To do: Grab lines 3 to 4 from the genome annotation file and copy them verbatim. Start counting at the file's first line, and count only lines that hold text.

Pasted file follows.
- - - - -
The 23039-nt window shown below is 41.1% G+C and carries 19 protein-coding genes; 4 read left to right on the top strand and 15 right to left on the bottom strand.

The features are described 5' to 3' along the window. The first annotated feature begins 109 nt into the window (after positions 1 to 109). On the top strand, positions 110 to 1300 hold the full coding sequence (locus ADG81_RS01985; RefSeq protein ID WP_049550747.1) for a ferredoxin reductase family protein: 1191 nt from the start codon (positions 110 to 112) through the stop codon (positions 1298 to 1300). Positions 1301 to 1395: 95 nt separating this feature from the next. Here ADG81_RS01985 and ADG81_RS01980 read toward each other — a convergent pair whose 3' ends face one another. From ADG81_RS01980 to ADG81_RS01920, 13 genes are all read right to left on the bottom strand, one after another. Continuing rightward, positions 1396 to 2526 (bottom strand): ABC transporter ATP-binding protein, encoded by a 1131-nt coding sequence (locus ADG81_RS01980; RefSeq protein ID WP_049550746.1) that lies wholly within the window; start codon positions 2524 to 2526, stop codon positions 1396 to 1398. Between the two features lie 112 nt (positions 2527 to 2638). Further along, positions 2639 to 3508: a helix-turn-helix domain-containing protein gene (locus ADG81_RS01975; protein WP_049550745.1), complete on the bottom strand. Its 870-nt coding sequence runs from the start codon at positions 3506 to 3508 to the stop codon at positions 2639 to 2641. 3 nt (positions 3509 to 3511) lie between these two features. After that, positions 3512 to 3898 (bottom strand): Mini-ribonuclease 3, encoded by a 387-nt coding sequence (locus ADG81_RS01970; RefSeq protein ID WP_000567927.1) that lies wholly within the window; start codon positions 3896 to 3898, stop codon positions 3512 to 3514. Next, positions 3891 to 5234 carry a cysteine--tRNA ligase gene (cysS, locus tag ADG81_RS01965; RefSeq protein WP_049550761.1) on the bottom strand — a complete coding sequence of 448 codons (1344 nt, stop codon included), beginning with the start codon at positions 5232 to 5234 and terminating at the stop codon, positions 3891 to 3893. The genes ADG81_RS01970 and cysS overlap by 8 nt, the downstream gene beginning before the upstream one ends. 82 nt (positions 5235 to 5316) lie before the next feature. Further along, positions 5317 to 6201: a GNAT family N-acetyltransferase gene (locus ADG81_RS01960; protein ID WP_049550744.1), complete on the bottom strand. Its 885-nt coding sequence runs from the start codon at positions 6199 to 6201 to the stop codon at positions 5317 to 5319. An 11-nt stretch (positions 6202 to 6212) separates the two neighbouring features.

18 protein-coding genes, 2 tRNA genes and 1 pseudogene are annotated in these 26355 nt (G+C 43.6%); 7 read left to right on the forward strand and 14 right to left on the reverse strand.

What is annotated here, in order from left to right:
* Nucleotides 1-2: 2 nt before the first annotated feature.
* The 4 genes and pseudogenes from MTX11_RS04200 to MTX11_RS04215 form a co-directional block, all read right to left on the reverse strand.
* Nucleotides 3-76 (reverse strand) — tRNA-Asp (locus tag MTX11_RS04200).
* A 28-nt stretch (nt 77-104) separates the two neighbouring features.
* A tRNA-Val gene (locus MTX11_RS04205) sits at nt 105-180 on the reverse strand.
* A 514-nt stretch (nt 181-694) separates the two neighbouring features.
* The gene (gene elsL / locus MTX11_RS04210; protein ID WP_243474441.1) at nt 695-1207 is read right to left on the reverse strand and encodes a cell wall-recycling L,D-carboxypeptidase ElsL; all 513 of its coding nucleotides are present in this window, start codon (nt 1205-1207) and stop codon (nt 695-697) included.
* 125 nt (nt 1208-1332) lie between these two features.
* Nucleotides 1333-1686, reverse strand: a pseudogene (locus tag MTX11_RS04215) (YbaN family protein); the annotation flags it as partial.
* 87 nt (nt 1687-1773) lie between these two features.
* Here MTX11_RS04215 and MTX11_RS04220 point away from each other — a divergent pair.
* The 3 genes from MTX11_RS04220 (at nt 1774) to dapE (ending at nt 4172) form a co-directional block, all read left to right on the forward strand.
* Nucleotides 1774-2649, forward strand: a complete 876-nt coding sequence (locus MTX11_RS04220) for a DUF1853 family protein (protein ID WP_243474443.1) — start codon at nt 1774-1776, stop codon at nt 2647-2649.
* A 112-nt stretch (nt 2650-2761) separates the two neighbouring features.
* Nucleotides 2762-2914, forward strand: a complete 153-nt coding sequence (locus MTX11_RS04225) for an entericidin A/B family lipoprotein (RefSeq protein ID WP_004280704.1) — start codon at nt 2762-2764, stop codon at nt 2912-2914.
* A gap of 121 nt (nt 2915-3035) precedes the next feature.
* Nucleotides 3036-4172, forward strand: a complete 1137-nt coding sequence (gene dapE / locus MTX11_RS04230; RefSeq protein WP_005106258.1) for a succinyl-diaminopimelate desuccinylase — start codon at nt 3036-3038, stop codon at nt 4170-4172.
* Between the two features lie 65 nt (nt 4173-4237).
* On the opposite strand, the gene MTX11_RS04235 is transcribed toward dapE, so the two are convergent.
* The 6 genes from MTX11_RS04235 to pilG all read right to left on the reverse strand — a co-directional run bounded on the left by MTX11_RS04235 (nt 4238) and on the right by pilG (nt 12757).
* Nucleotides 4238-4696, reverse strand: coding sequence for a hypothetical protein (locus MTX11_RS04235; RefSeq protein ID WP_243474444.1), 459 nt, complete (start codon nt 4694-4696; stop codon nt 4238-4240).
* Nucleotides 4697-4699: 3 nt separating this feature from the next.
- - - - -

18 protein-coding genes, 2 tRNA genes and 1 pseudogene are annotated in these 26355 nt (G+C 43.6%); 7 read left to right on the forward strand and 14 right to left on the reverse strand.

What is annotated here, in order from left to right: